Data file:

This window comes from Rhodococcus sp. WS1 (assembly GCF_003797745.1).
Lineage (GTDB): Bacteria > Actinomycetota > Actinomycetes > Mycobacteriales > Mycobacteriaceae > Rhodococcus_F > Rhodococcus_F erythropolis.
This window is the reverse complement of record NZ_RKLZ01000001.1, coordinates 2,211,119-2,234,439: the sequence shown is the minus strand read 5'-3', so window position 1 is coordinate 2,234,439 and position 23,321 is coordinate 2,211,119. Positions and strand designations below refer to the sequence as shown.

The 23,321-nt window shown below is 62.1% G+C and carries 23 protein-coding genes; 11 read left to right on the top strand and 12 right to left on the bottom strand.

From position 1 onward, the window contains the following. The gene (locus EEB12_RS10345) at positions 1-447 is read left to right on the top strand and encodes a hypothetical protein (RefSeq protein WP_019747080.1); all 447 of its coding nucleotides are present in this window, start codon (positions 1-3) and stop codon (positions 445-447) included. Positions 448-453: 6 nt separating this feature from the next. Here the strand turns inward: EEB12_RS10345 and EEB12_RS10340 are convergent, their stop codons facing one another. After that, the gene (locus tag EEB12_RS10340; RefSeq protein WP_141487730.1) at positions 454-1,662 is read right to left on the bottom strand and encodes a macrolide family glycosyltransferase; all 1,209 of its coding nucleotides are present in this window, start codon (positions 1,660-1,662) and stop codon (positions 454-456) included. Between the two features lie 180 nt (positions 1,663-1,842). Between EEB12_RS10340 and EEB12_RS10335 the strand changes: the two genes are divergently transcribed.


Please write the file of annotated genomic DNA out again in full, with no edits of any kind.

This window comes from Rhodococcus sp. WS1 (assembly GCF_003797745.1).
Lineage (GTDB): Bacteria > Actinomycetota > Actinomycetes > Mycobacteriales > Mycobacteriaceae > Rhodococcus_F > Rhodococcus_F erythropolis.
This window is the reverse complement of record NZ_RKLZ01000001.1, coordinates 2,211,119-2,234,439: the sequence shown is the minus strand read 5'-3', so window position 1 is coordinate 2,234,439 and position 23,321 is coordinate 2,211,119. Positions and strand designations below refer to the sequence as shown.

The 23,321-nt window shown below is 62.1% G+C and carries 23 protein-coding genes; 11 read left to right on the top strand and 12 right to left on the bottom strand.

From position 1 onward, the window contains the following. The gene (locus EEB12_RS10345) at positions 1-447 is read left to right on the top strand and encodes a hypothetical protein (RefSeq protein WP_019747080.1); all 447 of its coding nucleotides are present in this window, start codon (positions 1-3) and stop codon (positions 445-447) included. Positions 448-453: 6 nt separating this feature from the next. Here the strand turns inward: EEB12_RS10345 and EEB12_RS10340 are convergent, their stop codons facing one another. After that, the gene (locus tag EEB12_RS10340; RefSeq protein WP_141487730.1) at positions 454-1,662 is read right to left on the bottom strand and encodes a macrolide family glycosyltransferase; all 1,209 of its coding nucleotides are present in this window, start codon (positions 1,660-1,662) and stop codon (positions 454-456) included. Between the two features lie 180 nt (positions 1,663-1,842). Between EEB12_RS10340 and EEB12_RS10335 the strand changes: the two genes are divergently transcribed.